The United States was built by immigrants. Now for the first time, a large-scale study published using genetic data voluntarily submitted to biotechnology company 23andMe sheds light into the ancestry of three groups—African-Americans, European Americans, and Latinos—and how they are woven into the country’s history.
The findings appear in the American Journal of Human Genetics. "Our study not only reveals the historical underpinnings of regional differences in genetic ancestry, but also sheds light on inconsistencies between genetic patterns and commonly accepted notions of race and ethnicity," said 23andMe geneticist Kasia Bryc in a statement.
What makes the study unprecedented is its size. The researchers examined aggregated and anonymous data from 160,000 customers who purchased 23andMe’s $99 testing kit. All of the information was submitted voluntarily. Some of the data points in include:
- About 3.5% of European Americans have 1% or more African ancestry.
- One in every 20 African-Americans carries Native American ancestry.
- More than 14% of African-Americans from Oklahoma carry at least 2% Native American ancestry, which Bryc suggests could point to the Trail of Tears migration in the 1830s.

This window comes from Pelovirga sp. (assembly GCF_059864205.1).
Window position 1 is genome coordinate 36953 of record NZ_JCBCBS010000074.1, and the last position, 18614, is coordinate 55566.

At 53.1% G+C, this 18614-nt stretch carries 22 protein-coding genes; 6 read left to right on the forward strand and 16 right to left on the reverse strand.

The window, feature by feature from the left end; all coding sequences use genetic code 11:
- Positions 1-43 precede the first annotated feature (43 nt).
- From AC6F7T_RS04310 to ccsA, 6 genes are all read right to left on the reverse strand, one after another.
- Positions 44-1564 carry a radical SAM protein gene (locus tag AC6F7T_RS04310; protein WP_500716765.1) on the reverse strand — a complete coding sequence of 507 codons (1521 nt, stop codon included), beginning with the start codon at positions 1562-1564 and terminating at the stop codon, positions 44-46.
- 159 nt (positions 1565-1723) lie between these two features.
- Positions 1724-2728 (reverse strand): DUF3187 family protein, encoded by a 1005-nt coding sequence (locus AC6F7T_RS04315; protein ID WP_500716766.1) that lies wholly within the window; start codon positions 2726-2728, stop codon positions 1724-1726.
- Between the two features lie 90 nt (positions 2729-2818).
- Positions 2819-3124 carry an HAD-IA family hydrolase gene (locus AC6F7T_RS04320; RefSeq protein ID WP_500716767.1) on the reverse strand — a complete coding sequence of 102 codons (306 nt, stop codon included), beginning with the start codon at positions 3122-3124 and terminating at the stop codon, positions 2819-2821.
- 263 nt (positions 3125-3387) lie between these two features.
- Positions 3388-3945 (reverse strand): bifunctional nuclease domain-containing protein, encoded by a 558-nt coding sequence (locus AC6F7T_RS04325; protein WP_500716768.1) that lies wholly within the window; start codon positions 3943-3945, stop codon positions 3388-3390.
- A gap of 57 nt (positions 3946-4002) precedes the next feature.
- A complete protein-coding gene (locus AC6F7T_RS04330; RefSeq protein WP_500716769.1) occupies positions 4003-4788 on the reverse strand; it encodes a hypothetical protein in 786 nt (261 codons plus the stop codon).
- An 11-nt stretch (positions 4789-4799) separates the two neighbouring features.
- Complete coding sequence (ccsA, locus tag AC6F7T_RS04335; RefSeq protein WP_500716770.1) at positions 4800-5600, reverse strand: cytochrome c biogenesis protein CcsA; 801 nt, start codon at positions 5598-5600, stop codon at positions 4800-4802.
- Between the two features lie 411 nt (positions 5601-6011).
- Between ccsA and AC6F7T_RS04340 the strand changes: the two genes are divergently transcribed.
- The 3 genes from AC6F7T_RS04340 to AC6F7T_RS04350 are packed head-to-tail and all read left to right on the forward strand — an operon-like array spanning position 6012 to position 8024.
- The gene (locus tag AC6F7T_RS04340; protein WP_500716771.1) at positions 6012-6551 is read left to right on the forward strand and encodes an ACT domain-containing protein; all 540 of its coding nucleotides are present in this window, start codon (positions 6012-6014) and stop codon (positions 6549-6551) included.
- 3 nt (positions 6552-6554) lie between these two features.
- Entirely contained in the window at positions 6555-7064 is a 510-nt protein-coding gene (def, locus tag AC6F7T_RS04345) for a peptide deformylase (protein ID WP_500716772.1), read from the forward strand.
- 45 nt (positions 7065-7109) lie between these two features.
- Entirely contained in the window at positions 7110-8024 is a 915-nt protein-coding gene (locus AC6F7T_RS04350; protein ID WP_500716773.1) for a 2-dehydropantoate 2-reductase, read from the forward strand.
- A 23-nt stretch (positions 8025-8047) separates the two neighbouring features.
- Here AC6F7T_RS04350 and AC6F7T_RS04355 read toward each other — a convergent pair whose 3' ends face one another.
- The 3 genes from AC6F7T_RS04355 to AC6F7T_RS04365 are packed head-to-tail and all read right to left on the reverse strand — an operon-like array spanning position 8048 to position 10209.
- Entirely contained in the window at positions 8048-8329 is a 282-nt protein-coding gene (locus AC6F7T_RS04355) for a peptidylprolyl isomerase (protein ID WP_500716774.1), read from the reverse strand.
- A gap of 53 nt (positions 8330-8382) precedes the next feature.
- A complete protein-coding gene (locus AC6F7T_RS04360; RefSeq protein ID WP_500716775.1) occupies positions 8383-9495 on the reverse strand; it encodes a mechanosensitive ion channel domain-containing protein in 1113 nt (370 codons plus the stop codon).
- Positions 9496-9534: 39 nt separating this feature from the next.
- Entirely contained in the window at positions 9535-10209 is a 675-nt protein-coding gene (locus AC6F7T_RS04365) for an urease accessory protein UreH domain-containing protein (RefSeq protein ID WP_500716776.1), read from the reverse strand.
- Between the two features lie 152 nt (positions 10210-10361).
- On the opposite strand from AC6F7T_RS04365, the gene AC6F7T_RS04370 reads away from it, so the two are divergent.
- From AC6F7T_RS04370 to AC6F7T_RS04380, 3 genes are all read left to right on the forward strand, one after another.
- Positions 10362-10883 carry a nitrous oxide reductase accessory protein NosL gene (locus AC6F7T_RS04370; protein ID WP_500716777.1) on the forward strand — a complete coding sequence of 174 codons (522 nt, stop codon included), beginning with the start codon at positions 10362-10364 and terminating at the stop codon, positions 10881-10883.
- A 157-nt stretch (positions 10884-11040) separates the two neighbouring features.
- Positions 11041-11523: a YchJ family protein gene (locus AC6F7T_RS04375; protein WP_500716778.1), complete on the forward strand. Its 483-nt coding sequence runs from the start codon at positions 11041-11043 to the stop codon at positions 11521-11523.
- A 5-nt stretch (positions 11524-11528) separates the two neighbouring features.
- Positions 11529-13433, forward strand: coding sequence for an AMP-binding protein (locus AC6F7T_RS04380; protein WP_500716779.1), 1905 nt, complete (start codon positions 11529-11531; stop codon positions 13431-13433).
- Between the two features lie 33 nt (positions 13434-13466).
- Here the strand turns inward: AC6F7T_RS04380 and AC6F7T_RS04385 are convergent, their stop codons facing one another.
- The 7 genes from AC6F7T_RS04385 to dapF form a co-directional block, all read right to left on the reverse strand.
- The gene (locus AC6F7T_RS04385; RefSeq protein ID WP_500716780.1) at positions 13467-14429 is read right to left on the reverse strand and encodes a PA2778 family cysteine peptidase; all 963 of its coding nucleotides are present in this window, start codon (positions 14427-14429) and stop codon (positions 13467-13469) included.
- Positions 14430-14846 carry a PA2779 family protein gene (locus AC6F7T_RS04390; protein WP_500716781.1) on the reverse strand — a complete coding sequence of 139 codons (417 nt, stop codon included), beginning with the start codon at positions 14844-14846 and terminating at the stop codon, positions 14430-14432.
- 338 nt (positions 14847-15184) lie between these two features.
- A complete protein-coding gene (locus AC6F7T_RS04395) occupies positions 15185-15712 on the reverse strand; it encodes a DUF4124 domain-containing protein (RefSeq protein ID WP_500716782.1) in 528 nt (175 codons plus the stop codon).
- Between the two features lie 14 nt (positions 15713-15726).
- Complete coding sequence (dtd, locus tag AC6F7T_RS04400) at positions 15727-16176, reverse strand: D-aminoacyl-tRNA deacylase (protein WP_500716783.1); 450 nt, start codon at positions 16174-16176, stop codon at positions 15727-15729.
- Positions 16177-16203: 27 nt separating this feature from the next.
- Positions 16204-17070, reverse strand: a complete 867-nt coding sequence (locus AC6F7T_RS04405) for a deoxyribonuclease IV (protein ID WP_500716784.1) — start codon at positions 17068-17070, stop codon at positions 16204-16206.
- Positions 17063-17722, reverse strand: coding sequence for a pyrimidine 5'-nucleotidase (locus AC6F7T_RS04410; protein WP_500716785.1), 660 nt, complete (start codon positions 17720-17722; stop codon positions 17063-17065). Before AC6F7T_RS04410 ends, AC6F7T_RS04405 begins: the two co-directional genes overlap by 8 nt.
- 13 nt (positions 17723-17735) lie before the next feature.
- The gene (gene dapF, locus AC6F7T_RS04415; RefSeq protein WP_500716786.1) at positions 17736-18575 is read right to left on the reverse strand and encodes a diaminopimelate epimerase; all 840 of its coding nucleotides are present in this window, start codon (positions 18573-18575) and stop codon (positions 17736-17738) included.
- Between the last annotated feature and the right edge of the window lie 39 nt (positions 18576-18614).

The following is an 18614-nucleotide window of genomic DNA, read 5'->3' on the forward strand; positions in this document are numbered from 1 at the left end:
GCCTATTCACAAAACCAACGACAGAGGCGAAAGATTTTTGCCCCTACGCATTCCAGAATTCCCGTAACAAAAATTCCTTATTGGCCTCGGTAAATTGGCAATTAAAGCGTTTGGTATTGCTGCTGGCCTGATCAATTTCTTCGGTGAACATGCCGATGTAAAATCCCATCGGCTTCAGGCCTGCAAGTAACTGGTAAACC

- White Americans with African DNA were found at higher frequencies in the south. The study suggests this could be due to region-specific influences like slavery, immigration, and colonization.
- All three groups had "asymmetrical male and female ancestry contributions," with more European male and more Native American and African female ancestors. 23andMe notes that this "asymmetry is likely a legacy of slavery" and "unbalanced sex ratios in frontier settings."
In July, 23andMe received a $1.4 million grant from the National Institute of Health to help expand its genotype database. Currently, the company is working with the FDA after the administration issued a crackdown on its health testing kits last year.